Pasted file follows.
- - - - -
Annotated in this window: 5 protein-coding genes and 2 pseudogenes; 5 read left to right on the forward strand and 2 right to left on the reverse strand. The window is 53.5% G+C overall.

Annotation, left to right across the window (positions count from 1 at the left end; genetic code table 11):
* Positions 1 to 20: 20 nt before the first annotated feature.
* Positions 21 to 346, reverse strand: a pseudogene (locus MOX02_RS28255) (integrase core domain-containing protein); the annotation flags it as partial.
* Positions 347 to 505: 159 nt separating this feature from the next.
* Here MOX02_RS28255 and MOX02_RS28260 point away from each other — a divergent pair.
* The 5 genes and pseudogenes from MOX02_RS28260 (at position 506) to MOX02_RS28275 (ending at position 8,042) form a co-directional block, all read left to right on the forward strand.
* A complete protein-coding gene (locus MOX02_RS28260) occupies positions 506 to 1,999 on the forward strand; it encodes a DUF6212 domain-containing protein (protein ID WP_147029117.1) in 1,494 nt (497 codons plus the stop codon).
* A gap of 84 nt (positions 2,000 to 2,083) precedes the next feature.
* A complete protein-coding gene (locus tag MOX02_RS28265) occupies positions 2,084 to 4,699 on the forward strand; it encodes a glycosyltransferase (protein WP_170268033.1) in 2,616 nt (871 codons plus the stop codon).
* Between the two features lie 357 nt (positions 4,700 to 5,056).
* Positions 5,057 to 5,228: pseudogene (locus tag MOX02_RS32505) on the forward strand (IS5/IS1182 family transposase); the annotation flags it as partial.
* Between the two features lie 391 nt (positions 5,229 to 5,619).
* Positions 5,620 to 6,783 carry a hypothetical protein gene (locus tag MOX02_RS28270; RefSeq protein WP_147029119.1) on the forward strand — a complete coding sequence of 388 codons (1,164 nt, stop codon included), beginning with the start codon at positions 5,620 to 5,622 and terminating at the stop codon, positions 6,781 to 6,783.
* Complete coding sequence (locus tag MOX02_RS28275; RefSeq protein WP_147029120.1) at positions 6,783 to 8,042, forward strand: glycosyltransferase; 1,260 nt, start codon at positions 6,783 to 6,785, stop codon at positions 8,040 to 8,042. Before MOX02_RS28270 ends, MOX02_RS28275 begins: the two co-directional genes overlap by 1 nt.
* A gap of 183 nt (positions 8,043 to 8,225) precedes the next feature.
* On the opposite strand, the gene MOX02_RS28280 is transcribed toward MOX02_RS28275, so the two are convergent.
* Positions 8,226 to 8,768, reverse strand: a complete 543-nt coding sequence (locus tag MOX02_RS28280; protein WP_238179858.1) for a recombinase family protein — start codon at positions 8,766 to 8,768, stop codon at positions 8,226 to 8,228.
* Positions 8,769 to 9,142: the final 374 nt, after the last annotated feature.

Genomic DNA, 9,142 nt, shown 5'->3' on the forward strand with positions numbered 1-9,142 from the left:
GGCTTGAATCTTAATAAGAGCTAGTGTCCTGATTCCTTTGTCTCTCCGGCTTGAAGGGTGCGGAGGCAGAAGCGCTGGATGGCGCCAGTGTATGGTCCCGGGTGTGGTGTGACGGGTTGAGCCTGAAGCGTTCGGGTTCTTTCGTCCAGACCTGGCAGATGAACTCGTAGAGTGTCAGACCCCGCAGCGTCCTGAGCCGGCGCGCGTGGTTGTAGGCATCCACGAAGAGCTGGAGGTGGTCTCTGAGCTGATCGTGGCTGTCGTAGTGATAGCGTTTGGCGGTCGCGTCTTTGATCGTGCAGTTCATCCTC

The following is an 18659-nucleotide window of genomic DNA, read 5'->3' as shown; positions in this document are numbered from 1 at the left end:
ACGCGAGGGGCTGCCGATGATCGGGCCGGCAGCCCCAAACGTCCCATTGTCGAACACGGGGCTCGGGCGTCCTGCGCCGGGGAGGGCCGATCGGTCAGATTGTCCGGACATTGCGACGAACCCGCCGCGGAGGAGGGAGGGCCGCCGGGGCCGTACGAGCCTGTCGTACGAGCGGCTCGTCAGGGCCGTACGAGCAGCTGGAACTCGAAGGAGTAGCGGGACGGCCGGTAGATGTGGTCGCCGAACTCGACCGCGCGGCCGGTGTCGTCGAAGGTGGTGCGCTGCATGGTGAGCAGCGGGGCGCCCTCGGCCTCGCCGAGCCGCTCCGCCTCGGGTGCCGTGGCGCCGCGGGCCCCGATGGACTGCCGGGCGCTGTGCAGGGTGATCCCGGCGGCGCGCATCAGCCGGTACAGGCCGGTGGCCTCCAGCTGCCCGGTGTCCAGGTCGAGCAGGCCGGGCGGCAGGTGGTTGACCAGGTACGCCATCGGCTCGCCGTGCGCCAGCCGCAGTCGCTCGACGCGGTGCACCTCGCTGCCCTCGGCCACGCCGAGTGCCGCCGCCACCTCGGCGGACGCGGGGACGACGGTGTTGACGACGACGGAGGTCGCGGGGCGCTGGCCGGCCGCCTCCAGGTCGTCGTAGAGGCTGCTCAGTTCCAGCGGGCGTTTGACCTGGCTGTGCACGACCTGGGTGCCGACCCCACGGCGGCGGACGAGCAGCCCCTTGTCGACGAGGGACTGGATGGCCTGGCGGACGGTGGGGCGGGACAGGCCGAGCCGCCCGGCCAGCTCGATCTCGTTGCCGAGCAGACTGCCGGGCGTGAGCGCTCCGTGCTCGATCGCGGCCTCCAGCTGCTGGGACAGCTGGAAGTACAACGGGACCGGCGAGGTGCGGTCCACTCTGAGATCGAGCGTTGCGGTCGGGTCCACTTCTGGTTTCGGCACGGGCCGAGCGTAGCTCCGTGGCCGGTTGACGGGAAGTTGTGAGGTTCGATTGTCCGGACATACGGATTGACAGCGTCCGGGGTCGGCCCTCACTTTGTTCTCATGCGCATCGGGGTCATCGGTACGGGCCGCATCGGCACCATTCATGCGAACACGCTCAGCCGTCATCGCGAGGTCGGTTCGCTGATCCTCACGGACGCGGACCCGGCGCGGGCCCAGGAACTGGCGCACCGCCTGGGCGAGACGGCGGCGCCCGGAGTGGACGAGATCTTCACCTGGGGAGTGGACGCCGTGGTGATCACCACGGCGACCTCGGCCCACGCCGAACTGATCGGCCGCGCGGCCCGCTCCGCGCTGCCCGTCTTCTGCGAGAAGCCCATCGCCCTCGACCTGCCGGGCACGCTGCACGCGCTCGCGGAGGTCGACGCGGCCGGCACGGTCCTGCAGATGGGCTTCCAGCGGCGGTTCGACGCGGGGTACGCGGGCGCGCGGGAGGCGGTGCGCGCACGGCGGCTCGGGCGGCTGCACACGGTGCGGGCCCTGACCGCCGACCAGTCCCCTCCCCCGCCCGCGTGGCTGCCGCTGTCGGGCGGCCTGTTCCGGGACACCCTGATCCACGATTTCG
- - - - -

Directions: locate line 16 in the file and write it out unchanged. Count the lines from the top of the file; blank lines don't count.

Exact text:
* A gap of 183 nt (positions 8,043 to 8,225) precedes the next feature.